Takeaways:

1. When trying to figure out whether an essential function of the job includes attendance, the first step should be to look at the Samper criteria.

2. Keep in mind that even a job that satisfies all these criteria upon initial review may not be a job where attendance is an essential function of the job. For example, the Fifth Circuit in Carmona v. Southwest Airlines Company, 604 F.3d 848 (5th Cir. 2010), held that a flight attendant for Southwest Airlines may not have been in a job where attendance was an essential function in light of the airlines extremely lenient attendance policy, which thereby created a question of fact for the jury to decide.

3. It would behoove the employer to have data to back up its contention with actual practice that attendance is an essential element of the job regardless of whether the particular job at issue meets the Samper criteria.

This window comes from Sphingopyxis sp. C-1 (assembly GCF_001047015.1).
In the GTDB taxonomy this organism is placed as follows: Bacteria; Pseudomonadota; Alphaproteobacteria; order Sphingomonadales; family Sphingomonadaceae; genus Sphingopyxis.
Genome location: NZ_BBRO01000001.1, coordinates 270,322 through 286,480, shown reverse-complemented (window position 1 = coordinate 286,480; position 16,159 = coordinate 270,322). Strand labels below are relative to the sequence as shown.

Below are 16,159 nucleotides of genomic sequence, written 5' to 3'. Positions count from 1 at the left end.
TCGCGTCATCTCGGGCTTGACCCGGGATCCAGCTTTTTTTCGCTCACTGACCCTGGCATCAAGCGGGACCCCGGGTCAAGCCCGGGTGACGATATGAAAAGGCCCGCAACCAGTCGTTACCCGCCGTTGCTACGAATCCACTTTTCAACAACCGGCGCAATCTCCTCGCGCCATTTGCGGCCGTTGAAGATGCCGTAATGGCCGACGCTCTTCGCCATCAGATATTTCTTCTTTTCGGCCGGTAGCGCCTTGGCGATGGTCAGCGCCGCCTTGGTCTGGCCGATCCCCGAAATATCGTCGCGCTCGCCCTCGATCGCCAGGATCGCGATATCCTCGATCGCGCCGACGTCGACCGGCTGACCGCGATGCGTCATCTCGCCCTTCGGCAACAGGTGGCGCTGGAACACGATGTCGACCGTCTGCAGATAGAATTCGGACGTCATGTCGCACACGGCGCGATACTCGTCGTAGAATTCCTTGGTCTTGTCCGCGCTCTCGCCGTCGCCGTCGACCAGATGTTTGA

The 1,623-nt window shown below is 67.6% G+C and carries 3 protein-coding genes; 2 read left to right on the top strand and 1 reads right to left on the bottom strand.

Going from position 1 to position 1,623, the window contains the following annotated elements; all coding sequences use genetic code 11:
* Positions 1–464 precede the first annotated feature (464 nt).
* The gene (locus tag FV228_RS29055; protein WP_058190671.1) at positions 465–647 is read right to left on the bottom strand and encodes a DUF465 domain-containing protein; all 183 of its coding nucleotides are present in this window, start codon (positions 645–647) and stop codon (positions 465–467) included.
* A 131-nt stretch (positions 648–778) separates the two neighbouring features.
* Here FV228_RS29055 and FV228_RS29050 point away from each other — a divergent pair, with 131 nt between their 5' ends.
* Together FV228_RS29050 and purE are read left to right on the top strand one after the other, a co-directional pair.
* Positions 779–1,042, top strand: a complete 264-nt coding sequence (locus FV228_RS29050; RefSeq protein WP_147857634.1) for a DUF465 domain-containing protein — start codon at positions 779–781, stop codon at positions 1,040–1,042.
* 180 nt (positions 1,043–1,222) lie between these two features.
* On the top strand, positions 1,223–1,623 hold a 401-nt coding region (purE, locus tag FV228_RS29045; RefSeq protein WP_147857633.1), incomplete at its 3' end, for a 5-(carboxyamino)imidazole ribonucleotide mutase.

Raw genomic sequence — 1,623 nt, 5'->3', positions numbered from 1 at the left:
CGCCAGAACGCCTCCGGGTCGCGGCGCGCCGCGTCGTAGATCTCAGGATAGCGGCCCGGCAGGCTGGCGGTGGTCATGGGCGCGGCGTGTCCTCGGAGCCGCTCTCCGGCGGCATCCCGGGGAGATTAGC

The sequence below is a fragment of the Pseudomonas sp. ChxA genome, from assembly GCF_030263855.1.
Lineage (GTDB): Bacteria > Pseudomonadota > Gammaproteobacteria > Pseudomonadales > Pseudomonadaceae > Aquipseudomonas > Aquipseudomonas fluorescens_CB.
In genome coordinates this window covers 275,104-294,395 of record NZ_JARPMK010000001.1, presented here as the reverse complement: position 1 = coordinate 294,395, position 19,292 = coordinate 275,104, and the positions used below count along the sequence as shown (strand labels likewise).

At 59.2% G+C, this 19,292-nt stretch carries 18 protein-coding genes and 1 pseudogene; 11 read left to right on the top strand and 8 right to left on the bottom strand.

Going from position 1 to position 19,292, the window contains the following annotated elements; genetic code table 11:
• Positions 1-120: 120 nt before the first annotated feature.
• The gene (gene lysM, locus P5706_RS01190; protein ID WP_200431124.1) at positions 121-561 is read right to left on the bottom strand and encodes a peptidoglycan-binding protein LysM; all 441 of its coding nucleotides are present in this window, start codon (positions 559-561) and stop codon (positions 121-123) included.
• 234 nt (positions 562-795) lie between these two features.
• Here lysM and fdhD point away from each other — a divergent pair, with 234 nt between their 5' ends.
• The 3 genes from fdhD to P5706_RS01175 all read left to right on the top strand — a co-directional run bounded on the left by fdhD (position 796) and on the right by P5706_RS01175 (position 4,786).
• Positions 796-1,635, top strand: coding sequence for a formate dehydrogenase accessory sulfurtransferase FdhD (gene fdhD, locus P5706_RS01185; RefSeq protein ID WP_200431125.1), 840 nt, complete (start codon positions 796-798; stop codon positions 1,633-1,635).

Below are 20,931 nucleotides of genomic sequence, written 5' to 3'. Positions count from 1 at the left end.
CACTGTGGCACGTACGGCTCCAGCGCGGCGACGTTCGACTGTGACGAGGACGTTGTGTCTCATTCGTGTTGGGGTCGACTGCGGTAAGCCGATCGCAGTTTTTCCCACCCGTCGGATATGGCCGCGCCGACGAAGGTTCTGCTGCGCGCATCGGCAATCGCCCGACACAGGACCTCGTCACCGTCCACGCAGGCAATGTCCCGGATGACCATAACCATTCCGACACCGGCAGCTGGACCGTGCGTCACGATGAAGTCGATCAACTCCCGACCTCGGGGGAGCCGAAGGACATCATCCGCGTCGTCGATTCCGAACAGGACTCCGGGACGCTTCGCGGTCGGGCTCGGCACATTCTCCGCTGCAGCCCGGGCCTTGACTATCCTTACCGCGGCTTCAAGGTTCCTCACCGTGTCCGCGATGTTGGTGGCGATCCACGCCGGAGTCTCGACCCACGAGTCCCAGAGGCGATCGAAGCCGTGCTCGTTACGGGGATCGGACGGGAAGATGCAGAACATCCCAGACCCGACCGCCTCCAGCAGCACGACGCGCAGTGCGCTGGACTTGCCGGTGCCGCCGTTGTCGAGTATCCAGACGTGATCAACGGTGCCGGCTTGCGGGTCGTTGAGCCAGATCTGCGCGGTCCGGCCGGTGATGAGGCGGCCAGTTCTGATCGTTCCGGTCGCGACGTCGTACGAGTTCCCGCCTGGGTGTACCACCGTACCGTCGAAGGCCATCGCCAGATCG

4. On the plaintiff’s side, if the plaintiff is taking on an ADA case, the plaintiff’s attorney needs to explain the risk of filing for Social Security Disability Income should the client be suggesting that that is something he or she wants to do. If the attorney is an SSDI attorney, that attorneys should make it a part of a routine part of his or her practice to explain how the filing of an SSDI claim may compromise a future ADA claim. Failure on the part of the plaintiff’s attorney or the SSDI attorney to make that explanation may lead to a legal malpractice claim. For a blog entry of mine discussing judicial estoppel, take a look at this particular blog entry. With respect to legal malpractice, I wrote an article on it for the DuPage County Bar Association Journal, The Brief. I expand on that article on pages 142-143 of my book. On the defense side, whenever a person sues for discrimination on the basis of disability in employment, it needs to be a discovery item as to whether that person filed an SSDI claim.

6 Responses to Is attendance always an essential function of the job?